London Drugs tests pharmaceutical delivery with drone flight to Gulf Islands

London Drugs, Canada Post and InDro Robotics say they successfully completed Canada’s first-ever Beyond Visual Line-of-Sight flight carrying pharmaceuticals earlier in August | submitted

What happened: London Drugs, Canada Post and InDro Robotics successfully complete drug delivery via drone

Why it matters: The delivery represents the next step in the commercialization of drone services

Forget about over-the-counter medications — London Drugs Ltd. is now using drones to test over-the-ocean options.

The Richmond-based retailer revealed Thursday (August 29) the completion of what it says is Canada’s first-ever Beyond Visual Line-of-Sight (BVLOS) flight carrying pharmaceuticals.

BVLOS allows drones to be operated remotely, opening up commercial opportunities as pilots may be stationed at offices to monitor unmanned aerial vehicles (UAV) that run mostly autonomously.

Last year Transport Canada selected London Drugs, Canada Post and B.C. drone firm InDro Robotics Inc. to partner on commercial capabilities for UAVs.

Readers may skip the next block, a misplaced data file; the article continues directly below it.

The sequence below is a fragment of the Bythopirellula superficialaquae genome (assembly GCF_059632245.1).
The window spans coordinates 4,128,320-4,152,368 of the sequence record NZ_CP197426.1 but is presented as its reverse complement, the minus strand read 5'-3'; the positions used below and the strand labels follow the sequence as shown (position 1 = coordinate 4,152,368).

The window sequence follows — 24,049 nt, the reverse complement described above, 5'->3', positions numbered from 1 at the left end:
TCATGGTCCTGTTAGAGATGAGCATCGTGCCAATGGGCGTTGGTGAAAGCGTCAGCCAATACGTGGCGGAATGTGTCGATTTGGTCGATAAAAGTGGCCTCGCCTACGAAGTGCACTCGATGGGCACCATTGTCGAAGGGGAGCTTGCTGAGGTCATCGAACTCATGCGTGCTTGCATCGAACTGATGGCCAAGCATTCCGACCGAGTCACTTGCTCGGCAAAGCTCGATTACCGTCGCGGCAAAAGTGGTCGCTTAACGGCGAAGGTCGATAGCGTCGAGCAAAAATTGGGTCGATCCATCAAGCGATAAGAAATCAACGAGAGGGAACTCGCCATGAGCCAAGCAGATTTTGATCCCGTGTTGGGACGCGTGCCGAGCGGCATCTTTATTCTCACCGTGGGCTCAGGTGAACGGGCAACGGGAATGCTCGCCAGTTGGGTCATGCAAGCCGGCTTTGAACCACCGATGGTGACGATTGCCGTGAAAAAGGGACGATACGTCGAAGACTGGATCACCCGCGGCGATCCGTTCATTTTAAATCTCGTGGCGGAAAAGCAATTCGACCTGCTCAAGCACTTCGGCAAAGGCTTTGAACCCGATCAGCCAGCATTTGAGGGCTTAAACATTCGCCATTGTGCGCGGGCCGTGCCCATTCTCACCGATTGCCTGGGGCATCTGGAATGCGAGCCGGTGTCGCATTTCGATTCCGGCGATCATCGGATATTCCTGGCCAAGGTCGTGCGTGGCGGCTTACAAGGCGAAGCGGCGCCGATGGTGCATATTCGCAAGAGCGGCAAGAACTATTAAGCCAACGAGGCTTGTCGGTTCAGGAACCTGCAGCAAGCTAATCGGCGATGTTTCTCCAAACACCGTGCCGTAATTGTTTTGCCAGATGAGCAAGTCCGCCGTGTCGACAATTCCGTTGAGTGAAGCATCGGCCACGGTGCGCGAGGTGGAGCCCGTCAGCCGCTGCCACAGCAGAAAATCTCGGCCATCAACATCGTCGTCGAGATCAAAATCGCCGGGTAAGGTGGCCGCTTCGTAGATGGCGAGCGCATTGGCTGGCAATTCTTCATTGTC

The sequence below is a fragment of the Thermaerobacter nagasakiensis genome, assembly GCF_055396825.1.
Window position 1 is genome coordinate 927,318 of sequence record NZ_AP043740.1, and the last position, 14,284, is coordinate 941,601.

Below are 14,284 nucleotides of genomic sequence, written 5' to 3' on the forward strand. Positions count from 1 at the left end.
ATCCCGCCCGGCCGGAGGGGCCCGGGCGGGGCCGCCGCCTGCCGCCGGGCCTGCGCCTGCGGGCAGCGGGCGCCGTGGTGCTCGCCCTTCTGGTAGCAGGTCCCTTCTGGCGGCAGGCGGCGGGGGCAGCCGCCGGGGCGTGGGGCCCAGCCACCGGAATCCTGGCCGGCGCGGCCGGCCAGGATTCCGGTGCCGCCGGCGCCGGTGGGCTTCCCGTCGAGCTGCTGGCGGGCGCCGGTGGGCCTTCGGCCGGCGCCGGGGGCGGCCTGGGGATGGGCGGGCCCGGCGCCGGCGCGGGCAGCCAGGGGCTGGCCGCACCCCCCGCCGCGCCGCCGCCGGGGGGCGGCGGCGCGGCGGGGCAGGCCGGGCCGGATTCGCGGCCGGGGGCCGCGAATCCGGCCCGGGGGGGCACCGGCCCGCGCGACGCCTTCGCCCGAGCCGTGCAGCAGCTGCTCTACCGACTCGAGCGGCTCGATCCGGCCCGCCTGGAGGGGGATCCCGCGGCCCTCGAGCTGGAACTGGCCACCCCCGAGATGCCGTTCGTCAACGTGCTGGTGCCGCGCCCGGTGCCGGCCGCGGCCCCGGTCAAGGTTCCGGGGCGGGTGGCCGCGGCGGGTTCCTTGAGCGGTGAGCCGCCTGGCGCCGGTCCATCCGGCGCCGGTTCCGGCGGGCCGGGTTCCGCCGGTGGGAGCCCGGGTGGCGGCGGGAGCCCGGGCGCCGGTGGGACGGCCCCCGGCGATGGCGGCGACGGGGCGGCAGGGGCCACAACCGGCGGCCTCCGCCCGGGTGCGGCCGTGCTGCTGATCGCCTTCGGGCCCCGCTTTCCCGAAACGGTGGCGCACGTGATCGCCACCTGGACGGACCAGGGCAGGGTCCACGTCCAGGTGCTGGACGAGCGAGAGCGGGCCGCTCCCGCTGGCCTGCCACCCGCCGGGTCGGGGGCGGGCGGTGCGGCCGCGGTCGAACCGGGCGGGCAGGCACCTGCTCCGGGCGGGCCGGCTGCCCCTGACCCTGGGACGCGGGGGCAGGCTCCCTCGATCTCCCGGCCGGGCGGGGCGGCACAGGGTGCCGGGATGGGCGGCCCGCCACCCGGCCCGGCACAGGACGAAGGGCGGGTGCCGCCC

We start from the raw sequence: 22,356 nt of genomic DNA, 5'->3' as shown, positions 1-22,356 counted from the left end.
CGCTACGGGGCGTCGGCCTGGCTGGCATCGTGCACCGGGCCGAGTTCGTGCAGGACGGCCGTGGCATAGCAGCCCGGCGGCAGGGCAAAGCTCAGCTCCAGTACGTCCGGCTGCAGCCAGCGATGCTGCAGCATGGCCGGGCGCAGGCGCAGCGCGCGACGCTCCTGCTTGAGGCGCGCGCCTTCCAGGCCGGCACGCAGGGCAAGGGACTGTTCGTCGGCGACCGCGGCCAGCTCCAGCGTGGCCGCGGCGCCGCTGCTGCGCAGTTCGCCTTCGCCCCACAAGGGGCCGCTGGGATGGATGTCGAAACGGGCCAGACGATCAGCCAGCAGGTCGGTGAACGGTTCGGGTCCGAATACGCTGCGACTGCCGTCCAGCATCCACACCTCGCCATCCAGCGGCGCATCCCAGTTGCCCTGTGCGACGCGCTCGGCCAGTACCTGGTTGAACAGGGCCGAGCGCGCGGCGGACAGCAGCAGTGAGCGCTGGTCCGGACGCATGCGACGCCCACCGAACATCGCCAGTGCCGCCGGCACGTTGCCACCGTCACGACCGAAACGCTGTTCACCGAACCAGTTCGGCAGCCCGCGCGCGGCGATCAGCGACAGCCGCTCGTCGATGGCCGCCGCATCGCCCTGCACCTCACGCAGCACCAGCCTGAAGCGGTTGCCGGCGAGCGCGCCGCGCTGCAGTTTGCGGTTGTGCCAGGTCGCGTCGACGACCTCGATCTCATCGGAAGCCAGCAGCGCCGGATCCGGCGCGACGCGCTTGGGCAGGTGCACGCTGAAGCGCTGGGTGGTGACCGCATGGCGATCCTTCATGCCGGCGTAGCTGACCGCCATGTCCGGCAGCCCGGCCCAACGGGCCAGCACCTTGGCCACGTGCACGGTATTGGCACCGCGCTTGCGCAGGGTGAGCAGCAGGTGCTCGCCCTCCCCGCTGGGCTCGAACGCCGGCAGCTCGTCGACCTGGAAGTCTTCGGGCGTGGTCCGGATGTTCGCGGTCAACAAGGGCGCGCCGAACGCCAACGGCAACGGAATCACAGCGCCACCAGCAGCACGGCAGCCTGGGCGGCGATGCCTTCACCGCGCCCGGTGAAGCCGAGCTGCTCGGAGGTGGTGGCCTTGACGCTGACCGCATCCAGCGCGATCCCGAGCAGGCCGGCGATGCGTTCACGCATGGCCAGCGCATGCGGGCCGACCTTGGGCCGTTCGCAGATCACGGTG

The successful flight began August 19 on Vancouver Island at a London Drugs facility in Duncan, B.C., travelling a very short distance over the Pacific before reaching Salt Spring Island six kilometres away.

“There’s a number of regulatory hoops that we had to jump through,” InDro Robotics CEO Philip Reece.

BLOVS required approvals from Transport Canada and the drone’s flight near controlled airspace required approvals from Nav Canada.

London Drugs, meanwhile, had to get permission from the College of Pharmacists of B.C. to transport the drugs via the aerial payload carrying narcan and an epinephrine (epi) pen.

To do that, the team had to develop a tamper-proof package in which to carry the drugs.

“It’s been a natural progression — sort of crawl, walk, run,” Reece said, referring to conducting BVLOS flights in different situations.

“We’ve covered a fair distance before but not carrying this kind of payload.”

He said the flight represents a big advancement in commercialization for drone services.

“The next step beyond this is even more exciting,” Reece said.

“Maybe in the not-so-distance future we’ll have an app built … where you’re out on a trail, you get stung by a bee and you need that epi pen straight away, you go into your app, select the epi pen option and maybe it’s dispatched from a London Drugs store.”

Chris Chiew, London Drugs' general manager of pharmacy, said in a statement that the ability to provide medications to patients in remote areas is significant.

"In the very near future we will be able to provide delivery of prescription medications to an abundance of areas not accessible by vehicle,” he said.